Juxta Web Service, NINES, Performant Software, Gregor Middell, Ronald Dekker (ed.), 2009. http://juxtacommons.org/; LERA, Marcus Pöckelmann (ed.), 2015. http://lera.uzi.uni-halle.de/; Variance Viewer, Nico Balbach (ed.), 2018. http://variance-viewer.informatik.uni-wuerzburg.de/Variance-Viewer/ (Last Accessed: 20.12.2019). Reviewed by Torsten Roeder (Leopoldina), email@example.com. ||
The review presents and compares three open source and web-based text collation tools, namely Juxta Web Service, LERA, and Variance Viewer, and investigates their suitability especially for philological work with TEI. While all tools adequately fulfill the general requirements of text collation, each of them supports individual workflow concepts and visualization methods. It is recommended that future developments consider supporting TEI standoff markup and tool modularization.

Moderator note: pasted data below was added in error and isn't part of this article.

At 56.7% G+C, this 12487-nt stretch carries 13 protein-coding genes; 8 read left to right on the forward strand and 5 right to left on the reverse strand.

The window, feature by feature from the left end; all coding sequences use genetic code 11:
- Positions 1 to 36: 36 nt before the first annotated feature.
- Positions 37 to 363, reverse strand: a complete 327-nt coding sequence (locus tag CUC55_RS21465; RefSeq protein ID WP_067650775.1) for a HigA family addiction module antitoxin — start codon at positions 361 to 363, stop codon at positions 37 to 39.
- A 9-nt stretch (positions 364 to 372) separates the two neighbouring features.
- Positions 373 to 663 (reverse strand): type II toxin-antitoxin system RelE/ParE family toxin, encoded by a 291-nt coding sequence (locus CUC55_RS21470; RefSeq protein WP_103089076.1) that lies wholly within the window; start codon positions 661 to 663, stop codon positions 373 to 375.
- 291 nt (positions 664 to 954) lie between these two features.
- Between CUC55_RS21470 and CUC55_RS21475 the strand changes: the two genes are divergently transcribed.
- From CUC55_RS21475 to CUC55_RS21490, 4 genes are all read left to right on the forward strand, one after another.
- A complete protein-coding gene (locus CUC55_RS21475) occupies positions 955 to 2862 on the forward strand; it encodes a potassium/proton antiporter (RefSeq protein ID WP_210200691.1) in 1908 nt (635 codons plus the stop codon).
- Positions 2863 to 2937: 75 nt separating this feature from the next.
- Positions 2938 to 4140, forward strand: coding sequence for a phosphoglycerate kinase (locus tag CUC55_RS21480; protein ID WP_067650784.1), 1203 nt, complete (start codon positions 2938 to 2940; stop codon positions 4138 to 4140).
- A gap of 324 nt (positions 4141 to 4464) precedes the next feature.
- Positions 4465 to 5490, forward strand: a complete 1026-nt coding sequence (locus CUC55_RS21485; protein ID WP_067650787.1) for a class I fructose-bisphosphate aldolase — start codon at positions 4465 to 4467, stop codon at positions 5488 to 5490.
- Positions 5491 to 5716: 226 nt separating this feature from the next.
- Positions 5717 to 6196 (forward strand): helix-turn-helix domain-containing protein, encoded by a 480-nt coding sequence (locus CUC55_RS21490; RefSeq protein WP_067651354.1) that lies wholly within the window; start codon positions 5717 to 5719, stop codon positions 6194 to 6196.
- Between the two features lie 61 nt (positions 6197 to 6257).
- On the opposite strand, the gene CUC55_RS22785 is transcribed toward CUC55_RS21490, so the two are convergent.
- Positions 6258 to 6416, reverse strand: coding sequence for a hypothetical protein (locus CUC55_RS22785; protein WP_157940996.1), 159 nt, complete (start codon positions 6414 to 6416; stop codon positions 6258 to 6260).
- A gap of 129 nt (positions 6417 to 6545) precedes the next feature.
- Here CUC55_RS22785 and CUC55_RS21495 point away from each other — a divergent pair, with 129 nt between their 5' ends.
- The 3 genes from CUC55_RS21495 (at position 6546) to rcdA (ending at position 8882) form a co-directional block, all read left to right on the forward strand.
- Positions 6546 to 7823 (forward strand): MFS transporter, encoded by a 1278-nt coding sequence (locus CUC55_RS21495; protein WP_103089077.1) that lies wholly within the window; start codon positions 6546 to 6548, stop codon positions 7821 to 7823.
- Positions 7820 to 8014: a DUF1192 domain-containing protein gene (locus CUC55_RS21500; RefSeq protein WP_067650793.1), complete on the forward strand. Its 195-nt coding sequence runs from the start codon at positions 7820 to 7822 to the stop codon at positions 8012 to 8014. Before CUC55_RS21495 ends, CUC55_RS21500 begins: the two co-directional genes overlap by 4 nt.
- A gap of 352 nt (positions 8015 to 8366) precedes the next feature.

1Have you ever needed to collate two copies or editions of a historical document in order to quickly and reliably identify the differences between them? In digital scholarly editions, variant readings are often encoded manually by human editors. Tools for automatic text collation do exist, but most of them are either difficult to use, or they address specific use cases. As such, there is a need for easy-to-use, accessible, and adaptable tools which can handle textual variance and text alignment, including support for TEI-XML markup. In other words, some tools exist, but do they really fit the philological and technical requirements of researchers?